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Any suggestions to tackle a slow query on a large table with composite PK?

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  • Any suggestions to tackle a slow query on a large table with composite PK?

    Actual query:SELECT SQL_NO_CACHE country_abbreviation, country_name, region, city, isp, latitude, longitude FROM ip2location WHERE ip_first <= 3335238065 AND ip_last >= 3335238065; 4.6 secondsProfile:Status Time(initialization) 0.000004checking query cache for query 0.000073Opening tables 0.000014System lock 0.000022Table lock 0.00001init 0.000032optimizing 0.000015statistics 0.000213preparing 0.000131executing 0.000011Sending data 4.651696 <--- What? it's 1 recordend 0.000047query end 0.000008freeing items 0.000019closing tables 0.000011logging slow query 0.000004Explain:1 SIMPLE ip2location range PRIMARY,ip_last,ip_first PRIMARY 4 NULL 1886656 Using whereResearch:SELECT SQL_NO_CACHE ip_first FROM ip2location WHERE ip_last >= 3335238065; .0007 secondsSELECT SQL_NO_CACHE ip_last FROM ip2location WHERE ip_first <= 3335238065; .0007 secondsSELECT SQL_NO_CACHE count(ip_last) FROM ip2location WHERE ip_first <=3335238065; 2,251,823 rows (1.3 seconds)SELECT SQL_NO_CACHE count(ip_first) FROM ip2location WHERE ip_last >= 3335238065; 1,406,113 rows (.65 seconds)SELECT SQL_NO_CACHE max(ip_first) AS first_max FROM ip2location WHERE ip_last >= 3335238065; 4278190080 (1 second)SELECT SQL_NO_CACHE min(ip_first) AS first_min FROM ip2location WHERE ip_last >= 3335238065; 3335237632 (.69 seconds)SELECT SQL_NO_CACHE max(ip_last) AS last_max FROM ip2location WHERE ip_first <= 3335238065; 3335239167 (1.4 seconds)SELECT SQL_NO_CACHE min(ip_last) AS last_min FROM ip2location WHERE ip_first <= 3335238065; 33996343 (1.37 seconds)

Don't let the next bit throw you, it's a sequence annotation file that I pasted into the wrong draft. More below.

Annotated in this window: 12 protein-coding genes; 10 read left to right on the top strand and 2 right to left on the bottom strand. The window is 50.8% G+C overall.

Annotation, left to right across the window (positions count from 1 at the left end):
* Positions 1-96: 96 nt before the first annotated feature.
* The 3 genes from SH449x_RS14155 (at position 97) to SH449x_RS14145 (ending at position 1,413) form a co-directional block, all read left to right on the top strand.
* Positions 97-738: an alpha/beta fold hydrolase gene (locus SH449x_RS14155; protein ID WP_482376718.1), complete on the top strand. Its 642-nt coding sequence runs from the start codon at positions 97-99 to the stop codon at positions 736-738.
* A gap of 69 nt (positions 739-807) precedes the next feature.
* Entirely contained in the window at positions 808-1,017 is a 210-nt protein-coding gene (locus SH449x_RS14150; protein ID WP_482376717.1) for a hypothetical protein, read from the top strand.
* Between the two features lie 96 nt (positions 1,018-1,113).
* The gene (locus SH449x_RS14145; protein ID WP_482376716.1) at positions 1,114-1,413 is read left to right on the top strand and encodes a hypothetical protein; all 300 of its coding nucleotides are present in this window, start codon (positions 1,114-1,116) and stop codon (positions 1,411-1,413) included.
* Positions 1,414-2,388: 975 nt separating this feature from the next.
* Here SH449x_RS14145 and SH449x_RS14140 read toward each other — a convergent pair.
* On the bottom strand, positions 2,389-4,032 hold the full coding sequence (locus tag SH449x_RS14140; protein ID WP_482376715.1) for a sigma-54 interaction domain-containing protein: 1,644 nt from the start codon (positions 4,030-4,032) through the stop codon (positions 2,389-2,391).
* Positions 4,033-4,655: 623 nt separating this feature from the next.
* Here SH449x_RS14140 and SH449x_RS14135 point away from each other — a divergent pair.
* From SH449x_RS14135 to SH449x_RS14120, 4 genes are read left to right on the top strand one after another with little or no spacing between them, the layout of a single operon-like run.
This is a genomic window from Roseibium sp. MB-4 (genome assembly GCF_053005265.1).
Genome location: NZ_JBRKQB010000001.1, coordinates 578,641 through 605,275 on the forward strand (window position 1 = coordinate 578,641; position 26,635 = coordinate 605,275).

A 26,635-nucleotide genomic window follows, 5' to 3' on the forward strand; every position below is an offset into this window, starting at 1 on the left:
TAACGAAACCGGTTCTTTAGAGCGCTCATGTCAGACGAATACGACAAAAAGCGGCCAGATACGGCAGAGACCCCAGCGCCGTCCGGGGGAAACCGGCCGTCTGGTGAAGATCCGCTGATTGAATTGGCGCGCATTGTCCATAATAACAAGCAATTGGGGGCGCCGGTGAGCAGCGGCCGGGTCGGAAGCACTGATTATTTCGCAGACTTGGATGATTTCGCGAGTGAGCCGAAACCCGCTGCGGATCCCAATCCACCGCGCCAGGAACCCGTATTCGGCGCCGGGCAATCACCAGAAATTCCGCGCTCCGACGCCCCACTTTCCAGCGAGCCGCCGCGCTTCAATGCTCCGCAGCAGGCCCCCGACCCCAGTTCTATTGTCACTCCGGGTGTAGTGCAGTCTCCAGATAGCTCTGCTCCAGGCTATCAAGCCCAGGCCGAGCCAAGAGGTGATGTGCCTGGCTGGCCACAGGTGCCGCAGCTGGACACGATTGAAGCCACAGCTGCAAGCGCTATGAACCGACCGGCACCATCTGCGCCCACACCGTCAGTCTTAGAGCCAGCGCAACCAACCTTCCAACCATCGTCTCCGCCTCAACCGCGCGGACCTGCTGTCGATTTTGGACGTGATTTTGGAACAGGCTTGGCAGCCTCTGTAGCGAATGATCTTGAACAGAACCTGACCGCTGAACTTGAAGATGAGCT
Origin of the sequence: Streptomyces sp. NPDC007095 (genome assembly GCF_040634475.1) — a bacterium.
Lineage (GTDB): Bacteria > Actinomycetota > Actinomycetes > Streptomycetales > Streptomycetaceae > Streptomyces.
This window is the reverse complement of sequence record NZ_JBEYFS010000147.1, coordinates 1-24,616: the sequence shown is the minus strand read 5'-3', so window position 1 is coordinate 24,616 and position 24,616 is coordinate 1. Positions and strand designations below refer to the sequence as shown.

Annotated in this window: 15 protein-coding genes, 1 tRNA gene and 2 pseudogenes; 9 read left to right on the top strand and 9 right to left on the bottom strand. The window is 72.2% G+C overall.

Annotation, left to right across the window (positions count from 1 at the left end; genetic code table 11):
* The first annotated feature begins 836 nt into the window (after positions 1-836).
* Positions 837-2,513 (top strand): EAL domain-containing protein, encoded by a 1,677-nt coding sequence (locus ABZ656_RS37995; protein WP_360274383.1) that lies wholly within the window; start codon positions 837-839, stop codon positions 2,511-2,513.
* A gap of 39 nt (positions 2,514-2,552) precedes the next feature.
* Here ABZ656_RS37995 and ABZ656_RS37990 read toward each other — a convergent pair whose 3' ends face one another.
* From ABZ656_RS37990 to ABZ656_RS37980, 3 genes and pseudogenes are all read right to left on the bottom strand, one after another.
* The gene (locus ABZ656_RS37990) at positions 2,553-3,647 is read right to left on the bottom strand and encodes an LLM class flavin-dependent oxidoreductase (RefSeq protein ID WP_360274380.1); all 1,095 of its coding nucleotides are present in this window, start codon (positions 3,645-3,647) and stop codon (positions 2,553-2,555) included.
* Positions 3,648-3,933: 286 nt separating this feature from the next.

The table itself has a composite PK on ip_first and ip_last. I wasn't sure if it was not correctly using the keys because it was a composite, so i added a normal index on both ip_last and ip_first separately. Initially I thought I saw a 2-4 second improvement in query performance, however, that was months ago. to my knowledge queries like this have not ever run under 4 seconds though. This is a query which runs when someone first visits the site which causes a 5-10 second delay in some cases. It would be great if I could find a way to tune this down somehow to around or below 1 second.

    Thanks in advance for any help!

  • #2
    The schema, for reference:

    CREATE TABLE IF NOT EXISTS `ip2location` (
    `ip_first` int(10) unsigned NOT NULL,
    `ip_last` int(10) unsigned NOT NULL,
    `country_abbreviation` varchar(2) NOT NULL default '',
    `country_name` varchar(42) NOT NULL default '',
    `region` varchar(45) NOT NULL default '',
    `city` varchar(37) NOT NULL default '',
    `latitude` float default NULL,
    `longitude` float default NULL,
    `isp` varchar(103) NOT NULL default '',
    PRIMARY KEY (`ip_first`,`ip_last`),
    KEY `ip_last` (`ip_last`),
    KEY `ip_first` (`ip_first`)
    ) ENGINE=InnoDB DEFAULT CHARSET=utf8;

    Comment


    • #3
      The problem is the "WHERE first key part ... AND second key part ..." which MySQL handles by performing a range scan on the entire index which in your case is the primary key which in InnoDB basically means a table scan since data is stored in leaves.

      Some info needed to try to solve your problem:
      Do you have ip_first,ip_last combinations that overlap anywhere?
      If you don't then by tweaking your data a bit (if you have "holes" in you sequence) you can for example write your query like this:

      ...WHERE ip_first >= 123456ORDER BY ip_first DESCLIMIT 1;